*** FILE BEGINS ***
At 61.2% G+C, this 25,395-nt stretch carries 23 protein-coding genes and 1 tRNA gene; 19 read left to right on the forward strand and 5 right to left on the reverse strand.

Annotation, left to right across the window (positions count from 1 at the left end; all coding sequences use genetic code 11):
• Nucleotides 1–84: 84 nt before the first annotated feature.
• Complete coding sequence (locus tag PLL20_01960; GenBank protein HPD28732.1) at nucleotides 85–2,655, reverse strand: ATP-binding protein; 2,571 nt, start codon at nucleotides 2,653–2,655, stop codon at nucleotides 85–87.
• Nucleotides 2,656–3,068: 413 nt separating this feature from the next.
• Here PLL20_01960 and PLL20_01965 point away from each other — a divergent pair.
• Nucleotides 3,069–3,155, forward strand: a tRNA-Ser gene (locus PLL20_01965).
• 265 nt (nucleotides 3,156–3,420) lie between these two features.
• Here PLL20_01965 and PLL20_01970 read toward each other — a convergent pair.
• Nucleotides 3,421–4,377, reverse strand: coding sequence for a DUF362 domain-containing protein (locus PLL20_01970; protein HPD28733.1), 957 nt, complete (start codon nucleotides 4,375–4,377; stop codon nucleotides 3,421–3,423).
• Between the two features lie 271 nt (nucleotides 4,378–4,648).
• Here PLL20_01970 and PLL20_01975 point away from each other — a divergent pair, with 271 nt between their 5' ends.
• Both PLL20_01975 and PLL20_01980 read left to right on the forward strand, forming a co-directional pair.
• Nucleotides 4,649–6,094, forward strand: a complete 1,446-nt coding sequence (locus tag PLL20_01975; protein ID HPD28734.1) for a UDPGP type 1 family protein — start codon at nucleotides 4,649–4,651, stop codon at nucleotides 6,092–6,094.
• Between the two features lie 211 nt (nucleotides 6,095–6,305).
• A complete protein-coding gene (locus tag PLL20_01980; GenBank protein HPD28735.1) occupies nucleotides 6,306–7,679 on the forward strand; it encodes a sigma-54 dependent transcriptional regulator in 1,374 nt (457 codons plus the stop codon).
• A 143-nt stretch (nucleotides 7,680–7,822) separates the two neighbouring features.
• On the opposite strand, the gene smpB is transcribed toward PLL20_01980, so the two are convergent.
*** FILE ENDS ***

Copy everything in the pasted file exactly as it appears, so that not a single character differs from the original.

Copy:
At 61.2% G+C, this 25,395-nt stretch carries 23 protein-coding genes and 1 tRNA gene; 19 read left to right on the forward strand and 5 right to left on the reverse strand.

Annotation, left to right across the window (positions count from 1 at the left end; all coding sequences use genetic code 11):
• Nucleotides 1–84: 84 nt before the first annotated feature.
• Complete coding sequence (locus tag PLL20_01960; GenBank protein HPD28732.1) at nucleotides 85–2,655, reverse strand: ATP-binding protein; 2,571 nt, start codon at nucleotides 2,653–2,655, stop codon at nucleotides 85–87.
• Nucleotides 2,656–3,068: 413 nt separating this feature from the next.
• Here PLL20_01960 and PLL20_01965 point away from each other — a divergent pair.
• Nucleotides 3,069–3,155, forward strand: a tRNA-Ser gene (locus PLL20_01965).
• 265 nt (nucleotides 3,156–3,420) lie between these two features.
• Here PLL20_01965 and PLL20_01970 read toward each other — a convergent pair.
• Nucleotides 3,421–4,377, reverse strand: coding sequence for a DUF362 domain-containing protein (locus PLL20_01970; protein HPD28733.1), 957 nt, complete (start codon nucleotides 4,375–4,377; stop codon nucleotides 3,421–3,423).
• Between the two features lie 271 nt (nucleotides 4,378–4,648).
• Here PLL20_01970 and PLL20_01975 point away from each other — a divergent pair, with 271 nt between their 5' ends.
• Both PLL20_01975 and PLL20_01980 read left to right on the forward strand, forming a co-directional pair.
• Nucleotides 4,649–6,094, forward strand: a complete 1,446-nt coding sequence (locus tag PLL20_01975; protein ID HPD28734.1) for a UDPGP type 1 family protein — start codon at nucleotides 4,649–4,651, stop codon at nucleotides 6,092–6,094.
• Between the two features lie 211 nt (nucleotides 6,095–6,305).
• A complete protein-coding gene (locus tag PLL20_01980; GenBank protein HPD28735.1) occupies nucleotides 6,306–7,679 on the forward strand; it encodes a sigma-54 dependent transcriptional regulator in 1,374 nt (457 codons plus the stop codon).
• A 143-nt stretch (nucleotides 7,680–7,822) separates the two neighbouring features.
• On the opposite strand, the gene smpB is transcribed toward PLL20_01980, so the two are convergent.